Barron Field

(23 October 1786 – 11 April 1846 / London, England.)

On Reading The Controversy Between Lord Byron And Mr Bowles - Poem by Barron Field

WHETHER a ship's poetic? -- Bowles would own,
If here he dwelt, where Nature is prosaic,
Unpicturesque, unmusical, and where
Nature-reflecting Art is not yet born; --
A land without antiquities, with one,
And only one, poor spot of classic ground,
(That on which Cook first landed) -- where, instead
Of heart-communings with ancestral relicks,
Which purge the pride while they exalt the mind,
We've nothing left us but anticipation,
Better (I grant) than utter selfishness,
Yet too o'erweening -- too American;
Where's no past tense, the ign'rant present's all;
Or only great by the All hail, hereafter!
One foot of Future's glass should rest on Past;
Where Hist'ry is not, Prophecy is guess --
If here he dwelt, Bowles (I repeat) would own
A ship's the only poetry we see.
For, first, she brings us "news of human kind,"
Of friends and kindred, whom perchance she held
As visitors, that she might be a link,
Connecting the fond fancy of far friendship,
A few short months before, and whom she may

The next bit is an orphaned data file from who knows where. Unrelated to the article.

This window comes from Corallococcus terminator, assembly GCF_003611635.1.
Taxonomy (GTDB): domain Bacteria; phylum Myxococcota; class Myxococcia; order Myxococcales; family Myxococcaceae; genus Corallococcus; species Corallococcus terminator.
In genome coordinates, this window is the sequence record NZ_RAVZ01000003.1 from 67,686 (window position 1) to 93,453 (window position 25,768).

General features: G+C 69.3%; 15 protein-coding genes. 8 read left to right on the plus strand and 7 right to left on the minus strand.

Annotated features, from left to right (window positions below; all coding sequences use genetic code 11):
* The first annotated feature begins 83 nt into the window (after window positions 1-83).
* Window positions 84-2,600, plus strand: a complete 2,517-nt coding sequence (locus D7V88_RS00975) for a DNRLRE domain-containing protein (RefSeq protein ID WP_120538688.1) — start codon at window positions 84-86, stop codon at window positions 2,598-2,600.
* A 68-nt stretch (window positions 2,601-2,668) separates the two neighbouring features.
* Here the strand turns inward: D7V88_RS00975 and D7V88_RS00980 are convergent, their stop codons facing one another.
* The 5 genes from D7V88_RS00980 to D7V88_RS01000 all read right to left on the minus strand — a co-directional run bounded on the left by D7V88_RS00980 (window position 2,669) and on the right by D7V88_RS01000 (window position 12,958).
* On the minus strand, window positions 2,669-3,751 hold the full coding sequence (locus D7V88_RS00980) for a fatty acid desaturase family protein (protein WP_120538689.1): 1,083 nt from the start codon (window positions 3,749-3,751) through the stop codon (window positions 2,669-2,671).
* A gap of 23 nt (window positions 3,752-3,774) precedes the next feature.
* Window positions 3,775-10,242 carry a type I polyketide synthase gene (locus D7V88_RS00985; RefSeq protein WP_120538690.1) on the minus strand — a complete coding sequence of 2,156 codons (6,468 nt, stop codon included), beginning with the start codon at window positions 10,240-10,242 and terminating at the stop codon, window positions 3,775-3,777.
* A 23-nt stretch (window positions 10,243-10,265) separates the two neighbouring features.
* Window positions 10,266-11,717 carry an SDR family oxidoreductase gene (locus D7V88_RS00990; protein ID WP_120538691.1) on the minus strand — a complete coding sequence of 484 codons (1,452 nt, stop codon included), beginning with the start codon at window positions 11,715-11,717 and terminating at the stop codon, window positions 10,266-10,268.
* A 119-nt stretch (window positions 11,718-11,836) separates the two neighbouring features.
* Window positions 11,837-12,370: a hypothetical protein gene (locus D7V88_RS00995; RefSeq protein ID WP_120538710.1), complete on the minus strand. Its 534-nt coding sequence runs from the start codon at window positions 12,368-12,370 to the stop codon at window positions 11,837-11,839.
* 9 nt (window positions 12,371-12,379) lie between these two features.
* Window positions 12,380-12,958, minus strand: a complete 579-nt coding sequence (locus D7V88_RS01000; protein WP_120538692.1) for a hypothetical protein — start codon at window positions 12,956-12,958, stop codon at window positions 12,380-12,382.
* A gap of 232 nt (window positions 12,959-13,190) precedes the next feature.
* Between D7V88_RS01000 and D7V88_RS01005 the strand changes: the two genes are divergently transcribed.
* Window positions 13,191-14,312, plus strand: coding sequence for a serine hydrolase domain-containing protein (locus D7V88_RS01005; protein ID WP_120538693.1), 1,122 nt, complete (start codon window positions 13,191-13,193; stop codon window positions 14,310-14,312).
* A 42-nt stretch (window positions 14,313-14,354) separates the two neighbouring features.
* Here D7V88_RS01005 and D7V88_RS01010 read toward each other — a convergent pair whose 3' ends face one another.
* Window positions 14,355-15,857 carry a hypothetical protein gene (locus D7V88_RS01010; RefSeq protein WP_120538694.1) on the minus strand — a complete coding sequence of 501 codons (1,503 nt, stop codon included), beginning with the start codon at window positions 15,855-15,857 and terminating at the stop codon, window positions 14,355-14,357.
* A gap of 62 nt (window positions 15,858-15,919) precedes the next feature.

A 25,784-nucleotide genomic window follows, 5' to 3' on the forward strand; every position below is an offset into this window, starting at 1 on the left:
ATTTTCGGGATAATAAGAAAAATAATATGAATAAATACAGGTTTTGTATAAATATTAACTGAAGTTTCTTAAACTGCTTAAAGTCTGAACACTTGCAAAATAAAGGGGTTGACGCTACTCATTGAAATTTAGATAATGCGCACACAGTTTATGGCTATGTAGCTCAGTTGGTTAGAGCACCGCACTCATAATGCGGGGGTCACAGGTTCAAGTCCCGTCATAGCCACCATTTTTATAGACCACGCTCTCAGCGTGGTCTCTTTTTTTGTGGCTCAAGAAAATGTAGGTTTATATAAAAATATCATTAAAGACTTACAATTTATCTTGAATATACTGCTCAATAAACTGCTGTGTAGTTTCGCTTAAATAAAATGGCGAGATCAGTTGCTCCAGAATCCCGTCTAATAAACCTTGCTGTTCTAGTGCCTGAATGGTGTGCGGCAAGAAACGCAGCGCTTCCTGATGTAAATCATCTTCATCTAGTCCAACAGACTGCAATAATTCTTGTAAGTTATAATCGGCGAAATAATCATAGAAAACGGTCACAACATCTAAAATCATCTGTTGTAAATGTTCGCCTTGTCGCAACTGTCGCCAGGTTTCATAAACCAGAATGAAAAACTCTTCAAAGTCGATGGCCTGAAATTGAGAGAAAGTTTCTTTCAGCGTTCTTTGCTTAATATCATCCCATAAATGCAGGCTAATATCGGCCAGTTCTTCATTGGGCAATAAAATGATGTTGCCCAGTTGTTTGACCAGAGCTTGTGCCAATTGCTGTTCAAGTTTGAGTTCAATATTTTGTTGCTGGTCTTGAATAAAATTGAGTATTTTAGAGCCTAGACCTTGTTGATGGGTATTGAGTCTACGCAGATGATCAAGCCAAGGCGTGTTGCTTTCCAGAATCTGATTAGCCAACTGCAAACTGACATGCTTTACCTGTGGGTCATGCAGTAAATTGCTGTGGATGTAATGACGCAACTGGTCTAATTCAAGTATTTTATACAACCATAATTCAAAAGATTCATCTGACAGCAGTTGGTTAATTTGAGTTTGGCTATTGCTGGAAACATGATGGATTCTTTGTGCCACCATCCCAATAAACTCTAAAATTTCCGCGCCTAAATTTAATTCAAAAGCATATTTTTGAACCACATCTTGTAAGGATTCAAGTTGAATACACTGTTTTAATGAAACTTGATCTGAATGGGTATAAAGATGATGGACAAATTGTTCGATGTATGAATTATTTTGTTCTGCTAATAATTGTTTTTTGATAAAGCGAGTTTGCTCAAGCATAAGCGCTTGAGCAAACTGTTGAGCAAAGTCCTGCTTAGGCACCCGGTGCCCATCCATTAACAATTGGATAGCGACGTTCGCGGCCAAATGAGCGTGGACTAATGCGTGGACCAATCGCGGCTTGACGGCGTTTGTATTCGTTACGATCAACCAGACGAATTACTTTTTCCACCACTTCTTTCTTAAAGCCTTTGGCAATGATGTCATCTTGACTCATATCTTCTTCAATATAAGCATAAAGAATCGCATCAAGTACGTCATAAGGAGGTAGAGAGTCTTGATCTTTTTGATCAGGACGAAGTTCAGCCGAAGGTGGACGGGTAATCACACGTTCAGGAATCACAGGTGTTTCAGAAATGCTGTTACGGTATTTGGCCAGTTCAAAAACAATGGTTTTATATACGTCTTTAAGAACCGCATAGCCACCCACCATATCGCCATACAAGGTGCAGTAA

In a few more, perhaps, receive again.
Next is a ship poetic, forasmuch
As in this spireless city and prophane,
She is to my home-wand'ring phantasy,
With her tall anch'ring masts, a three-spir'd minster,
Van-crown'd; her bell our only half-hour chimes.
Lastly, a ship is poetry to me,
Since piously I trust, in no long space,
Her wings will bear me from this prose-dull land.


Comments about On Reading The Controversy Between Lord Byron And Mr Bowles by Barron Field

There is no comment submitted by members..



Read this poem in other languages

This poem has not been translated into any other language yet.

I would like to translate this poem »

word flags

What do you think this poem is about?

Read poems about / on: poetry, nature, trust, future, city, pride, home, friend



Poem Submitted: Thursday, January 1, 2004



[Hata Bildir]